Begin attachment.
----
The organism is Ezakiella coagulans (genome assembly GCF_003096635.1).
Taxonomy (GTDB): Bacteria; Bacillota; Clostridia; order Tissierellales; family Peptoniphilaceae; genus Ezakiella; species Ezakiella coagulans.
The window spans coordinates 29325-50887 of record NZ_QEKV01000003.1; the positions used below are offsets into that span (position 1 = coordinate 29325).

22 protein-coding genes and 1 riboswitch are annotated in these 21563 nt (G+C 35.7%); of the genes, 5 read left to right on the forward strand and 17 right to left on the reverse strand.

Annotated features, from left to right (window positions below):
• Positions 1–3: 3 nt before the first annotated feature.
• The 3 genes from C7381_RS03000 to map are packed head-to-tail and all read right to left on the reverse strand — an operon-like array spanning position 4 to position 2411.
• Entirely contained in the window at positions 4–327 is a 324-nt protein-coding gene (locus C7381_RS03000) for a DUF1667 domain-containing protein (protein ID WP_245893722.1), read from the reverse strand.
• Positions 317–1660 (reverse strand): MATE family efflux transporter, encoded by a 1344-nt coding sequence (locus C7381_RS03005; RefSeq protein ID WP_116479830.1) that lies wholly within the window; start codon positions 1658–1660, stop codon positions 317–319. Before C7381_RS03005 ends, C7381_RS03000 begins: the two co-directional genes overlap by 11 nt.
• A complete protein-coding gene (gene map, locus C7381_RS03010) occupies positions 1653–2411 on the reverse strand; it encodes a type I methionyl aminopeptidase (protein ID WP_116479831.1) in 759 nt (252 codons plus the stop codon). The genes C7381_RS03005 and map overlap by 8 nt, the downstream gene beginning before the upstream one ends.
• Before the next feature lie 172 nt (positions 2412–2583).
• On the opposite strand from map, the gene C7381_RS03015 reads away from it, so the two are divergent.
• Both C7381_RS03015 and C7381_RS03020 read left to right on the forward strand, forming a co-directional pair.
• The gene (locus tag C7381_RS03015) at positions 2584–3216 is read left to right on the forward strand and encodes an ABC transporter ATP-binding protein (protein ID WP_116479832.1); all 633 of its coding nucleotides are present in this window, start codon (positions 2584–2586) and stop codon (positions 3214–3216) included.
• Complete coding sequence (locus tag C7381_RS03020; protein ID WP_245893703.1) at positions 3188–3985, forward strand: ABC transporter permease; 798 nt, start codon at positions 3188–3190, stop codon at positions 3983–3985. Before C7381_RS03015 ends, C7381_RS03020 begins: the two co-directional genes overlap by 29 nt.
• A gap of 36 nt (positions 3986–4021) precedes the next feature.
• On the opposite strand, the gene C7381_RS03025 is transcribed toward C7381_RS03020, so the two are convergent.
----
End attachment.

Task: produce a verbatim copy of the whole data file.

The organism is Ezakiella coagulans (genome assembly GCF_003096635.1).
Taxonomy (GTDB): Bacteria; Bacillota; Clostridia; order Tissierellales; family Peptoniphilaceae; genus Ezakiella; species Ezakiella coagulans.
The window spans coordinates 29325-50887 of record NZ_QEKV01000003.1; the positions used below are offsets into that span (position 1 = coordinate 29325).

22 protein-coding genes and 1 riboswitch are annotated in these 21563 nt (G+C 35.7%); of the genes, 5 read left to right on the forward strand and 17 right to left on the reverse strand.

Annotated features, from left to right (window positions below):
• Positions 1–3: 3 nt before the first annotated feature.
• The 3 genes from C7381_RS03000 to map are packed head-to-tail and all read right to left on the reverse strand — an operon-like array spanning position 4 to position 2411.
• Entirely contained in the window at positions 4–327 is a 324-nt protein-coding gene (locus C7381_RS03000) for a DUF1667 domain-containing protein (protein ID WP_245893722.1), read from the reverse strand.
• Positions 317–1660 (reverse strand): MATE family efflux transporter, encoded by a 1344-nt coding sequence (locus C7381_RS03005; RefSeq protein ID WP_116479830.1) that lies wholly within the window; start codon positions 1658–1660, stop codon positions 317–319. Before C7381_RS03005 ends, C7381_RS03000 begins: the two co-directional genes overlap by 11 nt.
• A complete protein-coding gene (gene map, locus C7381_RS03010) occupies positions 1653–2411 on the reverse strand; it encodes a type I methionyl aminopeptidase (protein ID WP_116479831.1) in 759 nt (252 codons plus the stop codon). The genes C7381_RS03005 and map overlap by 8 nt, the downstream gene beginning before the upstream one ends.
• Before the next feature lie 172 nt (positions 2412–2583).
• On the opposite strand from map, the gene C7381_RS03015 reads away from it, so the two are divergent.
• Both C7381_RS03015 and C7381_RS03020 read left to right on the forward strand, forming a co-directional pair.
• The gene (locus tag C7381_RS03015) at positions 2584–3216 is read left to right on the forward strand and encodes an ABC transporter ATP-binding protein (protein ID WP_116479832.1); all 633 of its coding nucleotides are present in this window, start codon (positions 2584–2586) and stop codon (positions 3214–3216) included.
• Complete coding sequence (locus tag C7381_RS03020; protein ID WP_245893703.1) at positions 3188–3985, forward strand: ABC transporter permease; 798 nt, start codon at positions 3188–3190, stop codon at positions 3983–3985. Before C7381_RS03015 ends, C7381_RS03020 begins: the two co-directional genes overlap by 29 nt.
• A gap of 36 nt (positions 3986–4021) precedes the next feature.
• On the opposite strand, the gene C7381_RS03025 is transcribed toward C7381_RS03020, so the two are convergent.